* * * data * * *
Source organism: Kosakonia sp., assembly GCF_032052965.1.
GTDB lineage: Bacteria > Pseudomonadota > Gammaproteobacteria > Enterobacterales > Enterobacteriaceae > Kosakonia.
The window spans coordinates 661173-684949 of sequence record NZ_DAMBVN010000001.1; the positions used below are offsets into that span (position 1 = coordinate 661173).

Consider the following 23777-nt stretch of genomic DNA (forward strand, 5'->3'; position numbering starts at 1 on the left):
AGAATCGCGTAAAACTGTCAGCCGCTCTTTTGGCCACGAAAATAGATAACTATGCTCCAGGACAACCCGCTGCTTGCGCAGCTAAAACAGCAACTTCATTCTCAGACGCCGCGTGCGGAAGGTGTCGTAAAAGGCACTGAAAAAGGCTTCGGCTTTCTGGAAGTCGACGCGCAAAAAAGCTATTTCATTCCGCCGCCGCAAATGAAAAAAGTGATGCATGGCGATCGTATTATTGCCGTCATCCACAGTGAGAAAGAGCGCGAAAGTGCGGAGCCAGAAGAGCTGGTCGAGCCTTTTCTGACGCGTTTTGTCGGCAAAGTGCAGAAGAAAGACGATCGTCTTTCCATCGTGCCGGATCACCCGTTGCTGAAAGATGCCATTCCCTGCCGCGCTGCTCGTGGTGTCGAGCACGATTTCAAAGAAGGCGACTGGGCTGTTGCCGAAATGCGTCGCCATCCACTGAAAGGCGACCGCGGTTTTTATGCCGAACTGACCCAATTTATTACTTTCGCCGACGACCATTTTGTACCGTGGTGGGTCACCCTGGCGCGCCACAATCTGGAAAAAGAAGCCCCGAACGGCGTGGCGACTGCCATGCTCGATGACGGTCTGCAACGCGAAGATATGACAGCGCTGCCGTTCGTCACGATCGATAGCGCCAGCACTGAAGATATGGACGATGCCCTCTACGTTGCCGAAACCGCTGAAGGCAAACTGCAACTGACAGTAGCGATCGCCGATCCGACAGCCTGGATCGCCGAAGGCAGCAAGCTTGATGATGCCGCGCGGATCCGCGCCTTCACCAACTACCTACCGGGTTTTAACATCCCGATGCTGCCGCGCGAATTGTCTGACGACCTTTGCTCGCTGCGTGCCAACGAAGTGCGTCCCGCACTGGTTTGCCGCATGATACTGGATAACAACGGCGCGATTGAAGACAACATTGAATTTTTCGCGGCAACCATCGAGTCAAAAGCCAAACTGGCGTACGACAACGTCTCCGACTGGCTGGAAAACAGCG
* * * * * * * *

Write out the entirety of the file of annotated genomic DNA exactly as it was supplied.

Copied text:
Source organism: Kosakonia sp., assembly GCF_032052965.1.
GTDB lineage: Bacteria > Pseudomonadota > Gammaproteobacteria > Enterobacterales > Enterobacteriaceae > Kosakonia.
The window spans coordinates 661173-684949 of sequence record NZ_DAMBVN010000001.1; the positions used below are offsets into that span (position 1 = coordinate 661173).

Consider the following 23777-nt stretch of genomic DNA (forward strand, 5'->3'; position numbering starts at 1 on the left):
AGAATCGCGTAAAACTGTCAGCCGCTCTTTTGGCCACGAAAATAGATAACTATGCTCCAGGACAACCCGCTGCTTGCGCAGCTAAAACAGCAACTTCATTCTCAGACGCCGCGTGCGGAAGGTGTCGTAAAAGGCACTGAAAAAGGCTTCGGCTTTCTGGAAGTCGACGCGCAAAAAAGCTATTTCATTCCGCCGCCGCAAATGAAAAAAGTGATGCATGGCGATCGTATTATTGCCGTCATCCACAGTGAGAAAGAGCGCGAAAGTGCGGAGCCAGAAGAGCTGGTCGAGCCTTTTCTGACGCGTTTTGTCGGCAAAGTGCAGAAGAAAGACGATCGTCTTTCCATCGTGCCGGATCACCCGTTGCTGAAAGATGCCATTCCCTGCCGCGCTGCTCGTGGTGTCGAGCACGATTTCAAAGAAGGCGACTGGGCTGTTGCCGAAATGCGTCGCCATCCACTGAAAGGCGACCGCGGTTTTTATGCCGAACTGACCCAATTTATTACTTTCGCCGACGACCATTTTGTACCGTGGTGGGTCACCCTGGCGCGCCACAATCTGGAAAAAGAAGCCCCGAACGGCGTGGCGACTGCCATGCTCGATGACGGTCTGCAACGCGAAGATATGACAGCGCTGCCGTTCGTCACGATCGATAGCGCCAGCACTGAAGATATGGACGATGCCCTCTACGTTGCCGAAACCGCTGAAGGCAAACTGCAACTGACAGTAGCGATCGCCGATCCGACAGCCTGGATCGCCGAAGGCAGCAAGCTTGATGATGCCGCGCGGATCCGCGCCTTCACCAACTACCTACCGGGTTTTAACATCCCGATGCTGCCGCGCGAATTGTCTGACGACCTTTGCTCGCTGCGTGCCAACGAAGTGCGTCCCGCACTGGTTTGCCGCATGATACTGGATAACAACGGCGCGATTGAAGACAACATTGAATTTTTCGCGGCAACCATCGAGTCAAAAGCCAAACTGGCGTACGACAACGTCTCCGACTGGCTGGAAAACAGCG